About the sanctuary
Precious Life Animal Sanctuary was founded in September 1999 by Ralph & Caryl Turner. The founders have been actively involved in local, state and national animal protection issues their entire adult lives. For a number of years, they have rescued Great Pyrenees dogs from New Mexico, a puppy mill in Kansas, and local western Washington humane societies. They have also rescued and provided care for large numbers of spayed and neutered feral cats.
A couple of significant rescues started them on the path to rescuing farm animals. One involved a three-week old dairy calf from the local state fair petting zoo that was headed for the auction and certain slaughter and the other was a downer calf that was to be slaughtered at a local meat processing plant.
Witnessing such suffering and misery, they felt it was imperative to establish a sanctuary to give back to all the animals who had touched their lives and provided so much happiness and inspiration throughout the years.
Precious Life Animal Sanctuary is a non-profit organziation dedicated to rescuing and providing a safe home for abused, neglected and abandoned farm and companion animals, teaching humane education and advocating against practices that perpetuate animal suffering.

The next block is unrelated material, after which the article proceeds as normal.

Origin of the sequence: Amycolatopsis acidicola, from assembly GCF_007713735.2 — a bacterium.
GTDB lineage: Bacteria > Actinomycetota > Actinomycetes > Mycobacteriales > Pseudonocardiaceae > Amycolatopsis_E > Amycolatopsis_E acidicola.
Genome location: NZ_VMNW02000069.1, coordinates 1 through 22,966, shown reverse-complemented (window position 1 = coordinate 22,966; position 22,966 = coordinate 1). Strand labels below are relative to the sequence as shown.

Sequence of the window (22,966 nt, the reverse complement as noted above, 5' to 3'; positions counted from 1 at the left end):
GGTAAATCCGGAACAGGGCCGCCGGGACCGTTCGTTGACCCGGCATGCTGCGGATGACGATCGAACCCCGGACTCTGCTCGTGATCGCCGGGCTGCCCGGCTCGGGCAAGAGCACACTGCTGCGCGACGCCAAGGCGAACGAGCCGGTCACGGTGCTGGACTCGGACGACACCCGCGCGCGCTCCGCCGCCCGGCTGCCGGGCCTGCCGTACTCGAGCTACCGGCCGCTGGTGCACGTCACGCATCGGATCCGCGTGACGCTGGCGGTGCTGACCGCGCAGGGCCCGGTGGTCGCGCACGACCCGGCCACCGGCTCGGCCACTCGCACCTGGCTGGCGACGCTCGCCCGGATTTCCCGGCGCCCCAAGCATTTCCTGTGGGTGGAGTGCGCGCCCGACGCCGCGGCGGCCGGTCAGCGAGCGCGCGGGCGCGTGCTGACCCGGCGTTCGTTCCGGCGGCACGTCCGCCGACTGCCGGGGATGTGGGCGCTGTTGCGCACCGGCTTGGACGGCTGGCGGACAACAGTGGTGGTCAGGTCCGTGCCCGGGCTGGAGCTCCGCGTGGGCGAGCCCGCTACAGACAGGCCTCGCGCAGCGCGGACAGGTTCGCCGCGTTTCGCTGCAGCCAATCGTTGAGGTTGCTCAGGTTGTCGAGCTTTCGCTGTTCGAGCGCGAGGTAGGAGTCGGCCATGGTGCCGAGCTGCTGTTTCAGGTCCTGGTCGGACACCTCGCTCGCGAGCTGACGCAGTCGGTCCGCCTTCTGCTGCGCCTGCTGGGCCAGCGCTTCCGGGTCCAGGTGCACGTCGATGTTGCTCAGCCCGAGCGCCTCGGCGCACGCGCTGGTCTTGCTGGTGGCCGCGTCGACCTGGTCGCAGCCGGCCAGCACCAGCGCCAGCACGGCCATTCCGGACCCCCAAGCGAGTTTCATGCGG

by ALANA LINDEROTH
December 30, 2015
The Turners founded Precious Life Animal Sanctuary in 1999. Before moving to their property and now sanctuary off Lost Mountain Road, they lived in Edmonds and had long been involved with animal protection issues, primarily focused on wildlife and environmental efforts.
Applying their love toward animals, the Turners began rescuing large breed dogs with an emphasis on Great Pyrenees and continued to do so as their rescue efforts morphed into also including farm animals.
“There just isn’t the same level of support for farm animals that there is for companion animals,” Ralph said. “Instead, a lot of the time farm animals aren’t even thought of as individual lives, but a commodity.”
During the mid-1990s while working to get signatures for state Initiative 655 to ban bear-baiting, Ralph was exposed to many like-minded people with a shared kindness toward animals. Through his experience and conversations while working on I-655, Ralph was inspired to attend a livestock auction to gain insight into commercial farming.
After attending multiple auctions and seeing the “unbelievable confinement and suffering” of the horses, cows and pigs bound for slaughter, it wasn’t long before Ralph and Caryl rescued their first Holstein calf, Buddy. With a charismatic, unique and friendly personality Buddy was the fuel and inspiration needed for the sanctuary. By 1999 Ralph and Caryl were able to start the non-profit and shortly retired thereafter in 2003 and 2006.
Since, the Turners have been dedicated to providing a safe space for abused, neglected or abandoned farm animals and teaching humane education in hopes of enhancing the “collective consciousness,” Ralph said.
“We wanted to do something that was meaningful to us,” Caryl said. “We just try to extend our compassion and we try to lead by example.”